Seattle Public Schools

Career and Technical Education (CTE)

Financial Literacy

Seattle Public Schools Career and Technical Education is committed to collaborating with other departments to provide students with foundational knowledge required to save, protect, and safely grow their wealth. Below is an overview of the financial literacy for K-12 students in Seattle Public Schools and links to resources for interested educators, administrators, and families.

Elementary School

Child with money packet  during celebration

The early bird gets the worm! In elementary school, students start to learn money recognition– identifying different coins, bills, and understanding their values. Basic math including addition, subtraction, and division are taught in the context of counting money. At this age, students need to begin to identify their needs (essentials such as food, clothing, and shelter) versus their wants (a new toy or game) in the context of money. Students also begin to learn the basic principles of saving and how money can grow over time. Below are resources for educators or administrators interested in learning more! For grades K-2, educators may be interested in Sesame Street financial activities.

Financial Beginnings is a volunteer network that provides financial activities and education to elementary age students! Learn more about how to bring their offerings to your classroom, school, or home!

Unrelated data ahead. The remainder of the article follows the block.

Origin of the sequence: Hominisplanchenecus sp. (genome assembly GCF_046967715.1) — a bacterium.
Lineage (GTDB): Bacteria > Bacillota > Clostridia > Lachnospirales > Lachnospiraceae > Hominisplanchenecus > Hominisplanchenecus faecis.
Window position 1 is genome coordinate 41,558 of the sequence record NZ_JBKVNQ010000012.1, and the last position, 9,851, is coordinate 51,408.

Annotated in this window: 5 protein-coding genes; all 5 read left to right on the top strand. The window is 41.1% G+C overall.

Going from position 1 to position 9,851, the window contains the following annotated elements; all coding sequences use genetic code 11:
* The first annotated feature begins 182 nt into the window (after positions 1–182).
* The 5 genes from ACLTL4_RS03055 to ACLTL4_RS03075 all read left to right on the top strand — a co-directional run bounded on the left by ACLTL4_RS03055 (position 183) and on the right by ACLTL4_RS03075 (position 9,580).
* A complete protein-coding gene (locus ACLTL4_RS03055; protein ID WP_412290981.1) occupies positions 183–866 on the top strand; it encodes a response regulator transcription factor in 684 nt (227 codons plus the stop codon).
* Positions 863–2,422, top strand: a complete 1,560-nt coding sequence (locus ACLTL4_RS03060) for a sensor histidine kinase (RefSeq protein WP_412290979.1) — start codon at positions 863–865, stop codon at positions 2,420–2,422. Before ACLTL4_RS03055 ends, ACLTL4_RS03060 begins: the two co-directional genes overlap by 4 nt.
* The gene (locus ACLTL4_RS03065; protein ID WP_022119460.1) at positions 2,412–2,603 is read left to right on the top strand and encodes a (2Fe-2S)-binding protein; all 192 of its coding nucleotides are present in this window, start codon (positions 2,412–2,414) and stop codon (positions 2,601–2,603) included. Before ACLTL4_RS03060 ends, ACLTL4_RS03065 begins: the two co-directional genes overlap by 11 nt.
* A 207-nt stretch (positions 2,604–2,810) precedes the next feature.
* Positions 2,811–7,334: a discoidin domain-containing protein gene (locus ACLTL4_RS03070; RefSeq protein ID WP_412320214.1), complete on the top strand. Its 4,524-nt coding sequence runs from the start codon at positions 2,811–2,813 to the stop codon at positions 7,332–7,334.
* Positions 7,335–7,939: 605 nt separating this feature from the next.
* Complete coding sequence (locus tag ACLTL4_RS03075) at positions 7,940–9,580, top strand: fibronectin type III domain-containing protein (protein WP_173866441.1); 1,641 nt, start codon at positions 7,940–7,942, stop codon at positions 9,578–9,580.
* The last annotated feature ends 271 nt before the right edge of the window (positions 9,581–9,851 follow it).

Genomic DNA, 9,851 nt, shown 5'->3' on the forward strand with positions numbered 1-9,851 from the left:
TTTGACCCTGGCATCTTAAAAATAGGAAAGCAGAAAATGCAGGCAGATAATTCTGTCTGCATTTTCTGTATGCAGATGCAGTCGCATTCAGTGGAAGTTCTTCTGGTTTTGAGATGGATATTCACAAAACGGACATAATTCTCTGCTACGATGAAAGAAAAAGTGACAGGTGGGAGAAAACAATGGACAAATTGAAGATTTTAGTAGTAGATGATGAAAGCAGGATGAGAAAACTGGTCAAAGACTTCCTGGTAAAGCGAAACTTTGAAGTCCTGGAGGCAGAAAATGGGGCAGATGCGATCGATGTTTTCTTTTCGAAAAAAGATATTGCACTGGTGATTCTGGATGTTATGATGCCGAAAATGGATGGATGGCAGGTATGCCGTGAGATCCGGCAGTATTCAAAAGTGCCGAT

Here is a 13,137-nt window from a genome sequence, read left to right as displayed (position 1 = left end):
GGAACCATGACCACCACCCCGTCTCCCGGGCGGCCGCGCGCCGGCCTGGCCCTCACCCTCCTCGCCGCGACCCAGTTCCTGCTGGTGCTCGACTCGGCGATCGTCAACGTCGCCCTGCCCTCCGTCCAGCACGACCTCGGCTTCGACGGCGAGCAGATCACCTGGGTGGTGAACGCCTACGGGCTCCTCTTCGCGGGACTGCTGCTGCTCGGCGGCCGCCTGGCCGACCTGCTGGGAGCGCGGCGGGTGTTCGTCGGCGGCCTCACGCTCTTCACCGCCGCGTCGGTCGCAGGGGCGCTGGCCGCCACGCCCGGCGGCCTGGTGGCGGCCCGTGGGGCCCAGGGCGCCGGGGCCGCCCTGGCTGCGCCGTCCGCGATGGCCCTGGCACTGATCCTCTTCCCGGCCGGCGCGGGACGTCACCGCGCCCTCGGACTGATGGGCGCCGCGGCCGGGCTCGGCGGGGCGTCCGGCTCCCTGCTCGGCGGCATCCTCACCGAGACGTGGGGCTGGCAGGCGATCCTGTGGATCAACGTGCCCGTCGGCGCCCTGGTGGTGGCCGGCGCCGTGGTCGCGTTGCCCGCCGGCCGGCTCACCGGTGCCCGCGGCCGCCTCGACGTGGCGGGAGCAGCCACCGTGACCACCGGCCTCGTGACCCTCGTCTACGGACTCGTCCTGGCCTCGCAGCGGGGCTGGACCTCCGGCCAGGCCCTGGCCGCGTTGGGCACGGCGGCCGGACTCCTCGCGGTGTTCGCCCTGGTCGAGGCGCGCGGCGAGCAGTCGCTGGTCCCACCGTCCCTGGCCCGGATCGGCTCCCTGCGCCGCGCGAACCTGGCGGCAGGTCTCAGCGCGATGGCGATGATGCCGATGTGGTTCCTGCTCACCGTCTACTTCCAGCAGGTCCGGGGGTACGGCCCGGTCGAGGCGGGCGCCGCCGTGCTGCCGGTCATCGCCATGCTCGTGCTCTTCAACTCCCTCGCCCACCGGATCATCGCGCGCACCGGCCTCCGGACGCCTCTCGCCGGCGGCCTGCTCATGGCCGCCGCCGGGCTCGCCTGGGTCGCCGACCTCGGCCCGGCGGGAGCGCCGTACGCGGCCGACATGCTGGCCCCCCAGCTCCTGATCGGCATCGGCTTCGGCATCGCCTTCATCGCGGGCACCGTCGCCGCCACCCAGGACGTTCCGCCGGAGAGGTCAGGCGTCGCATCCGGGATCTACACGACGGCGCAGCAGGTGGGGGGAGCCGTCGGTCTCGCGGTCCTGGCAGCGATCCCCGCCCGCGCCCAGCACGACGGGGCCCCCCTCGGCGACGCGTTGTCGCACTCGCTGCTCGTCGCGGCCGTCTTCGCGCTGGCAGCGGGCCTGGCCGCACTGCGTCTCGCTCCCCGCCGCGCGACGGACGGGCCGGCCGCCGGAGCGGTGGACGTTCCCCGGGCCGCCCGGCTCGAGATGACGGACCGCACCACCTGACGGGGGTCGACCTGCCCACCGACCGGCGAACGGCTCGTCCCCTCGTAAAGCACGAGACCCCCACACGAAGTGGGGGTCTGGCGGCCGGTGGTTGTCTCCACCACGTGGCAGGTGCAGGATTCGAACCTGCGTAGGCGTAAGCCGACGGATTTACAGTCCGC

Are you a teacher interested in bringing applied math and money saving activities to your classroom? Check out the Brightchamps blog full of free financial activities suitable for elementary school students.

Middle School

Image of money and bitcoins

During Middle School as students’ math skills advance, activities involving budgeting and helping students prioritize how to allocate their money for different purposes. Students can begin to conceptualize budgetary constraints and create hierarchies of need to prioritize their spending. Students begin to think about careers, exploring CTE classes in tech, media arts, and more and learning about different ways that people can earn money. Middle School students may also learn about the basic concept of banks and the role they play in keeping money safe. Looking for activities for your middle school student, classroom, or school? See below!

Consumer Jungle is a non-profit whose mission is to “promote and foster wise spending habits, financial discipline, and fiscal knowledge in young adults”. They offer trainings to educators and activities for students in North and Central Washington State.

Seattle Public Schools have a strong partnership with EverFi, which offers training specific to Middle School and High School students. Learn more and access their free curriculum on the EverFi website.

High School

SPS students at DECA International competition

During High School, students begin to understand the current economy in greater depth. They have access to a series of advanced accounting and economics classes and begin to plan for post-secondary life (college, career, apprenticeship, military enlistment). In addition to student loans and simple interest, students should understand credit and advanced budgeting.

Career and Technical Education’s Career Connected Learning Coordinators provide students in Career Connects classes with EverFi financial training and certification. .

Students use Naviance to explore scholarships and financially plan for post-secondary education. Students can find colleges and search for local and national scholarships using this tool. Counselors and Community Partners provide FAFSA and WASFA support.

More Resources